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Nick Steps Away

We all knew the writing was on the wall when we received the press release announcing the conference. Re-signings, even when they involve your generational talent and captain, don’t get a press conference. They get a conference call or a simple release. Press conferences are reserved for hellos. And goodbyes.

Unfortunately for every hockey fan on the planet, today’s announcement was to say farewell to one of the greatest players to ever strap on skates. At exactly 11:04am on Thursday, May 31st, 2012, Nicklas Lidstrom was able to walk away on his own terms — and did so by saying the words “after twenty seasons as a player for the Detroit Red Wings, I am announcing my retirement.”

For the first time in more than twenty-one years, the Detroit Red Wings will not have Nicklas Lidstrom watching their backs. You don’t need us to remind you of the accolades that line Nicklas Lidstrom’s trophy room, but we’re going to anyway because I never get tired of writing it:

  • Four-time Stanley Cup winner.
  • Seven-time Norris Trophy winner. Twelve-time finalist.
  • Twelve-time All-Star.
  • Olympic Gold Medalist.
  • IIHF World Champion.
  • Conn Smythe Trophy winner.
  • Holds the record for games played by a European NHLer.
  • Was the first European captain to hoist the Stanley Cup.
  • Best plus-minus rating of anyone in two decades — by a factor of two.

Nearly every single thing that can be accomplished by an individual human being has been accomplished — several times over — by our beloved Nick. Anyone that covers the game will also tell you that he’s the kindest, classiest individual away from the ice. Having met him on a handful of occasions, I have only fond memories of interacting with him and I’d like to invite you to read a post written several years ago (as well as its follow-up from a few months later):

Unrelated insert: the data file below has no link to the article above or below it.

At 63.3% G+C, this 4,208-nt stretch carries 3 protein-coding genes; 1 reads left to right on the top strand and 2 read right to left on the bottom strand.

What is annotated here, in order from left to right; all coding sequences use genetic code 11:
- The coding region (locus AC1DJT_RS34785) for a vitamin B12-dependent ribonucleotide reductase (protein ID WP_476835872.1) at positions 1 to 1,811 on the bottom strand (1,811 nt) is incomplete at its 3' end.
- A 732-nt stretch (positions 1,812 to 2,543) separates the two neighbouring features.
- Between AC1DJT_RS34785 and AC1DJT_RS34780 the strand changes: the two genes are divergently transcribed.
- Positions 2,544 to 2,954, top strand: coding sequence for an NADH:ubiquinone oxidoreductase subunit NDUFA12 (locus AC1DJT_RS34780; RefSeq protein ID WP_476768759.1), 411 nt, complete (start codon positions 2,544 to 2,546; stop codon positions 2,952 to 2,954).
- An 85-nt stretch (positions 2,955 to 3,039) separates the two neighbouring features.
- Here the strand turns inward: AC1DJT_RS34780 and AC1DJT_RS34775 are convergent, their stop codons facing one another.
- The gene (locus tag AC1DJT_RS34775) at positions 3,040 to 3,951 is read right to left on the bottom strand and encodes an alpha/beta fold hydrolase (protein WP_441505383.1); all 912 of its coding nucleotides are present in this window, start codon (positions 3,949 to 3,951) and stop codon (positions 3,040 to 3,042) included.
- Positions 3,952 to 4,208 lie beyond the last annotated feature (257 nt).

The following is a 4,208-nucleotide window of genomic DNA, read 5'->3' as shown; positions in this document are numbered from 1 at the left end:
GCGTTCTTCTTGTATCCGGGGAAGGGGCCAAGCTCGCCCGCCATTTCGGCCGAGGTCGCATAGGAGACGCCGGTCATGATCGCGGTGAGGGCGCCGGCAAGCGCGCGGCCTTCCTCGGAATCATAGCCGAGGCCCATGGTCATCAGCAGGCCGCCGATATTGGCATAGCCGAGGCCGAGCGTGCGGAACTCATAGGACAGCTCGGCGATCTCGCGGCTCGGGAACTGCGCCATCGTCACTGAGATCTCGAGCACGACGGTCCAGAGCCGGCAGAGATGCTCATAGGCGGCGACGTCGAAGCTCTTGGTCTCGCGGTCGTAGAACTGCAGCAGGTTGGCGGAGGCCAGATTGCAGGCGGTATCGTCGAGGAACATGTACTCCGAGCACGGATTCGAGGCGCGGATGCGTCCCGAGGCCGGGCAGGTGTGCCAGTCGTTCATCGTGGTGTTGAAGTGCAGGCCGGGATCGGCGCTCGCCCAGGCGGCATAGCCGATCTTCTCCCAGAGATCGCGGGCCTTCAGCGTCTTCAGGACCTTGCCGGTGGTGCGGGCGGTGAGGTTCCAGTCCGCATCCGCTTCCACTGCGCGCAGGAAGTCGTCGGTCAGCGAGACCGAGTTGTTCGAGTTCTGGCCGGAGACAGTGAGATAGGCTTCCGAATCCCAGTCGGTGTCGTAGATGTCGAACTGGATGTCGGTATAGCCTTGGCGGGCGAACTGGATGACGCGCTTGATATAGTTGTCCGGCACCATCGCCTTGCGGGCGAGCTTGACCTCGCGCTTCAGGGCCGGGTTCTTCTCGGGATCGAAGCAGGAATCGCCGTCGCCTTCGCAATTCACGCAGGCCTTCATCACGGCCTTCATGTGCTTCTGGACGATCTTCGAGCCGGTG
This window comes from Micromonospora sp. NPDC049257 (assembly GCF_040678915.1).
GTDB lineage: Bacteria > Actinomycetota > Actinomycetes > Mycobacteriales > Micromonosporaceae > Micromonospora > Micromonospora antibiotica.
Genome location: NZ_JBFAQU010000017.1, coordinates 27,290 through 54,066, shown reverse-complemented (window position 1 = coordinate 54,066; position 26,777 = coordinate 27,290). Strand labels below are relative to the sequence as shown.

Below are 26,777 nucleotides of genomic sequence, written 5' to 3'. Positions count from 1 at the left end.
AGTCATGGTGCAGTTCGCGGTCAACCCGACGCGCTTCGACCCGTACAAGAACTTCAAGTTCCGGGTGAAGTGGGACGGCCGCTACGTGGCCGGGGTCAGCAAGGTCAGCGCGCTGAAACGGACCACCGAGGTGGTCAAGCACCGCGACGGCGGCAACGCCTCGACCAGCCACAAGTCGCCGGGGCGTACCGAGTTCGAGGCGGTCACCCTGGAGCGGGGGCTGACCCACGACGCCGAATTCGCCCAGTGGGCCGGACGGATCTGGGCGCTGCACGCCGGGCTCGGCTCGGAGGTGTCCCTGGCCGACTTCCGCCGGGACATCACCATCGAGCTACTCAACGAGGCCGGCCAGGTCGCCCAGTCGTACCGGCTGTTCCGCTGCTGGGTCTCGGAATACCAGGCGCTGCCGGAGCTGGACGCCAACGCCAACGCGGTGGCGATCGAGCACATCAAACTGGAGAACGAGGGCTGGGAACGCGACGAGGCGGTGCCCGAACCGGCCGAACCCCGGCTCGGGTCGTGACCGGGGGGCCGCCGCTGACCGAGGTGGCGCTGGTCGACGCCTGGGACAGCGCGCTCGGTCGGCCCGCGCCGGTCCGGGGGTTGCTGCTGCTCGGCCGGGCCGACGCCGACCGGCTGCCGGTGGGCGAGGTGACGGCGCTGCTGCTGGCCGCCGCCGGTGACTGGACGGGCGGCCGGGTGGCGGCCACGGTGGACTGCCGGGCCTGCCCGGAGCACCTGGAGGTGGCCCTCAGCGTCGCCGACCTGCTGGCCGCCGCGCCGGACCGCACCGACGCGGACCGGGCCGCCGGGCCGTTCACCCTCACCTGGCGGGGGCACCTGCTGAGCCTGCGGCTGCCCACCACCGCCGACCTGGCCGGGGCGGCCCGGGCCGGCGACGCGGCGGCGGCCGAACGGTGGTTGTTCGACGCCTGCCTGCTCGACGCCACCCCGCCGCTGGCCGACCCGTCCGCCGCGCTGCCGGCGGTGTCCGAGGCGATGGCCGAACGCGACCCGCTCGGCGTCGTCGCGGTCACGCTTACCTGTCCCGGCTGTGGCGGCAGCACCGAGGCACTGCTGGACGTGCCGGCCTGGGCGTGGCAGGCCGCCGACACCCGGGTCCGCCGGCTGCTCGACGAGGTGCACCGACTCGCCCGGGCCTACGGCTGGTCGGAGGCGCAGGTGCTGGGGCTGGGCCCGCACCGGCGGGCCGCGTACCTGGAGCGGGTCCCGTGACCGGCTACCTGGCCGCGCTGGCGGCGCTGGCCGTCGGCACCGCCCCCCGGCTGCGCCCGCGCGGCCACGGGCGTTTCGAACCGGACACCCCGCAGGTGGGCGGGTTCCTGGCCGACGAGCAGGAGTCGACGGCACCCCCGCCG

My second time around, in 1991, I noticed a younger looking guy sitting at a table, with no one but a young lady around him. He seemed really shy, kept to himself, stayed seated, didn’t really get into schmoozing so much. I asked my mom if she thought he was a player or if he was just another fan in attendance, like we were. We decided to go over and strike up a conversation.

He had a pretty thick accent, and he introduced us to his beautiful then-fiancee (now, wife). We talked for a good twenty minutes, the two of them couldn’t have been any nicer. Throughout our entire conversation, I don’t remember a single person coming to the table to meet him, but that could just be the memories of a nine-year-old. He said that he hadn’t played in Detroit yet (which explains why nobody was knocking chairs over to shake his hand), but he was excited to join the team and hoped he could stay in Motown for a long time. He told me his name was Nicklas, shook my hand, and signed my jersey right between the shoulder blades, just below where Ted Lindsay had signed. How symbolic.

Almost twenty years later, it’s hard to imagine I ever had that kind of time with such a special hockey player.

But as fantastic as those moments were, they don’t even come close to sharing a private, lengthy conversation with Nicklas Lidstrom. I remember watching some 1991-92 games on television, hearing his name, and saying, “hey, that’s the guy we made friends with!” I always hoped he’d succeed, and for those first couple years, the “guy from that dinner” was how I thought of him.

It didn’t take long, however, for him to go from “that guy from that dinner” to the “future captain,” the “future Hall-of-Famer,” the “perennial Norris winner.”

He seemed genuinely happy that we came by and chatted with him, and when it became time to move on, he seemed a lot more comfortable talking with folks, less embarrassed by his accent, and started making the rounds. I doubt he remembers that chat, but it meant the world to me, a nine-year-old diehard Red Wings fan. Nearly twenty years later, it still means the world to me.

Hard to imagine that he was ever a newcomer. No one in the NHL — particularly today — carries half as much cachet as Nicklas Lidstrom does.

For his brief friendship with a nine-year-old Wings fan, his continued cordiality in our few meetings, and his genuine graciousness aboard Red Bird, I wish that I could properly thank Nicklas Lidstrom in person.

For his dedication to hockey, and particularly the Red Wings, his unwavering stability on the blueline, and the grace with which he’s handled every single thing that’s been presented to him, the entirety of Red Wings Nation should thank Nicklas Lidstrom today.

Congratulations on an absolutely unbelievable career. It’s entirely possible that we’ll never see another player of the caliber of Nicklas Lidstrom.

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